Apr 18, 2007

Book Review: The First $20 million is Always the Hardest

book coverI read this book around 5 years ago, but it's passages keep coming back to me. It's quite superb and written for anyone to read, though techies will identify with it and enjoy it the most. I laughed and nodded my head through many of the pages. It was published in March 1997 and is authored by Po Bronson, who has been described as: "Po Bronson is a genuine voice of a new generation, the bard of Silicon Valley." by Lewis Lapham

It is written in the time and about the time when information technology was a boom story. Everybody was inflating the internet bubble without any conception of a possible bust at the end. Many techies were working feverishly to turn their expertise and ideas into fortune. Riches and Glory never seemed so near as in those early years. It may seem so long ago, but we are only talking the 1990's.

In the beginning of the book an employee, the main character Andy Caspar, goes through the process of leaving his company - yeah, you simply can't just walk out. He's on a bright-eyed quest to join the league of enterprising individuals out there engaging in research and making a difference. At the other end is a seasoned project manager, Francis Benoit who's already had a string of achievements under his belt and is now trying to form a new team. He's past the hype and trying to push the realistic boundaries. The starting setting is 'LaHonda research center', the place where Francis Benoit works and where Andy Caspar is looking to join.


Benoit chipped in. "I want him to keep my friend Ronny Banks, but Hank here has been trying to convince me that we should keep you instead. Maybe you would care to help us."

Andy was caught off guard. What could he possibly say about himself that would earn their respect? What did they want? "Look, I’m not a conventional engineer," he started out, "I didn’t even study engineering in college, but maybe that makes me … different." He was just saying something, but Francis Benoit leapt at it.

"Different? Now that’s an interesting theorem. How do you think it would make you different?"

"Well, I might approach a problem differently."

Francis baited him. "Are you saying you are different because you approach things differently, or you approach things differently because you are different?"

Now Andy wished he hadn’t said anything. "Sometimes I think I see simpler solutions …" he offered.

"Ahhh, now we have something. You said before that you approach things differently, therefore you are different. Now you say that you have simpler solutions, so I am to conclude that you are simple?"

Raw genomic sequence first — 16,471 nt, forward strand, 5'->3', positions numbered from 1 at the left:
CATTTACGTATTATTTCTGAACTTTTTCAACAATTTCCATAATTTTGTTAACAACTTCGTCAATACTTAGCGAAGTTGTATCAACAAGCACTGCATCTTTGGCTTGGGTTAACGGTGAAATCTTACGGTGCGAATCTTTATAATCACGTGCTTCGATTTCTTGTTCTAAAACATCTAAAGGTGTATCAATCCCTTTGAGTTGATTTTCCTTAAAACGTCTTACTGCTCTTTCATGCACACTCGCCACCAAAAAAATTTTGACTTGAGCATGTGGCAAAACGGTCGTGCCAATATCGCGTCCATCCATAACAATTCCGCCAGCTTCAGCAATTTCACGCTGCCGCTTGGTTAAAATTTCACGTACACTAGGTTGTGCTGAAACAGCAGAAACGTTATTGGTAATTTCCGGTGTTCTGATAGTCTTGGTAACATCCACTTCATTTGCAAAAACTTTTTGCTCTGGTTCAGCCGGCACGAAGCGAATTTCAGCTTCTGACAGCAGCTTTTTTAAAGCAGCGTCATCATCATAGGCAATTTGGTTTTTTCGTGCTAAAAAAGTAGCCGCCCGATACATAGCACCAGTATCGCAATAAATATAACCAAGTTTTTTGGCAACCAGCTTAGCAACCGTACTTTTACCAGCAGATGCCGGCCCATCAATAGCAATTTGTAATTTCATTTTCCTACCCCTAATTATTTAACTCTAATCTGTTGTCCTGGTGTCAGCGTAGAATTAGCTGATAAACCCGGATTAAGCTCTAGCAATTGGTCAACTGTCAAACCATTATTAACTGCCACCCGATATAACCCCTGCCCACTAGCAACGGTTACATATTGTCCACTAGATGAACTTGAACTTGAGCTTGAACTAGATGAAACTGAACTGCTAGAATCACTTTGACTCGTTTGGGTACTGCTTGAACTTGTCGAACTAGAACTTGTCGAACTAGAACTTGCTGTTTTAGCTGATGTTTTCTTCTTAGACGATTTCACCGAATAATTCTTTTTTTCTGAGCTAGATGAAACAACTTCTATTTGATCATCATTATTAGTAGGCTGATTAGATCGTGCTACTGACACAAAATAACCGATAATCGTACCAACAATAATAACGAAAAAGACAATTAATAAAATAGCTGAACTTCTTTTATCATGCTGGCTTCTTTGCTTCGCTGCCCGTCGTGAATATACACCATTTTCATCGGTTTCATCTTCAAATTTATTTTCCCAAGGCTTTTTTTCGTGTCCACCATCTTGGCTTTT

Andy looked to Hank Menzinger for help. He was still there grinning away, as if we all should be enjoying our merry selves right now!

"Perhaps Andrews would be a little more comfortable if you asked him some questions," Menzinger offered.

Yes, do that, Andy thought. But wait—Andrews? Plural? Menzinger had said Andrews again. Menzinger thought his name was Caspar Andrews! Menzinger was his supposed advocate in this debate, the one small chance he had at being reinvited, and Menzinger didn’t even know his name!

"Uh, it’s Andy …"

Francis said, "You used to work at Omega, huh? Did you ever sell the Falcon chip?" Francis had designed the Falcon.

"I left before the Falcon. I was selling the Eagle, the 486."

"Did you like it there?"

Should he tell the truth? Probably not. "Yeah, I guess."

"Then why did you leave?"

"Dunno. They don’t really let marketing people become programmers. The usual career path is the other way around, programmers burn out after five years, move to marketing."

Francis said, "Why do you think they burn out so fast?"

This was a delicate question, but Andy couldn’t avoid the truth, even if Omega was a big sponsor for La Honda. "In that environment, programmers have to make so many compromises … it’s hard to keep the desire, the will, when half your work gets thrown out every year."

That brought a bit of a smile to Francis’ mouth. Andy wondered if maybe he’d said something right.

In the end Francis banishes Andy and a bunch of usual suspects to a shed to work on an impossible project, essentially to get them out of his main team. The project is to make the first $100 PC. Now what would happen if Andy's disgruntled bunch - somehow, maybe, actually succeed. That's where you'll have to read the book. It was one of those books that kept me in a happy mood for weeks.

If you don't like reading then there's the Movie. It is a disappointing Hollywood adaptation, mainly goofy without any of the intelligent sparks, and it ruins the advanced interesting makeup of many of characters.

At present, as the digital economy matures, the benchmarks for a successful idea are getting harder. In this year's Sun (Microsystems) Developers Day conference, the keynote speaker emphasized that investors look to see some sort of return on their investment within 6 months, they used to be patient for years.

Read Book Prologue
Read First Chapter
Amazon Link

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